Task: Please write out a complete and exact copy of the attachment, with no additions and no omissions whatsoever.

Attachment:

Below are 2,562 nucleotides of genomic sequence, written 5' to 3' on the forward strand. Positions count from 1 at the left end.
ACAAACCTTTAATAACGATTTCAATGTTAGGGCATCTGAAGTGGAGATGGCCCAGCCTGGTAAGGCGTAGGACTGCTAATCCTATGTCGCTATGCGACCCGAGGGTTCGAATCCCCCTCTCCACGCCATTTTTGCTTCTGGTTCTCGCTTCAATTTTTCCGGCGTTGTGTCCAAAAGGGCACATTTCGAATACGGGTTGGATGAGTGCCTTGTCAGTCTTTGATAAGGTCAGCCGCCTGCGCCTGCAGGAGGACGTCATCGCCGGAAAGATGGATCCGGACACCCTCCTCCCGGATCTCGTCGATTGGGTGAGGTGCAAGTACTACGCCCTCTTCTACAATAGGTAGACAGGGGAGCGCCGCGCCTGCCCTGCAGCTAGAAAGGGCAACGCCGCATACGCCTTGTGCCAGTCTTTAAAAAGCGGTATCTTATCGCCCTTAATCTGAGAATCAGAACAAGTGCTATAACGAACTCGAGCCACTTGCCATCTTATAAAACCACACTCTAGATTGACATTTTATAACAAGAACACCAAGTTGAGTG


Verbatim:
Below are 2,562 nucleotides of genomic sequence, written 5' to 3' on the forward strand. Positions count from 1 at the left end.
ACAAACCTTTAATAACGATTTCAATGTTAGGGCATCTGAAGTGGAGATGGCCCAGCCTGGTAAGGCGTAGGACTGCTAATCCTATGTCGCTATGCGACCCGAGGGTTCGAATCCCCCTCTCCACGCCATTTTTGCTTCTGGTTCTCGCTTCAATTTTTCCGGCGTTGTGTCCAAAAGGGCACATTTCGAATACGGGTTGGATGAGTGCCTTGTCAGTCTTTGATAAGGTCAGCCGCCTGCGCCTGCAGGAGGACGTCATCGCCGGAAAGATGGATCCGGACACCCTCCTCCCGGATCTCGTCGATTGGGTGAGGTGCAAGTACTACGCCCTCTTCTACAATAGGTAGACAGGGGAGCGCCGCGCCTGCCCTGCAGCTAGAAAGGGCAACGCCGCATACGCCTTGTGCCAGTCTTTAAAAAGCGGTATCTTATCGCCCTTAATCTGAGAATCAGAACAAGTGCTATAACGAACTCGAGCCACTTGCCATCTTATAAAACCACACTCTAGATTGACATTTTATAACAAGAACACCAAGTTGAGTG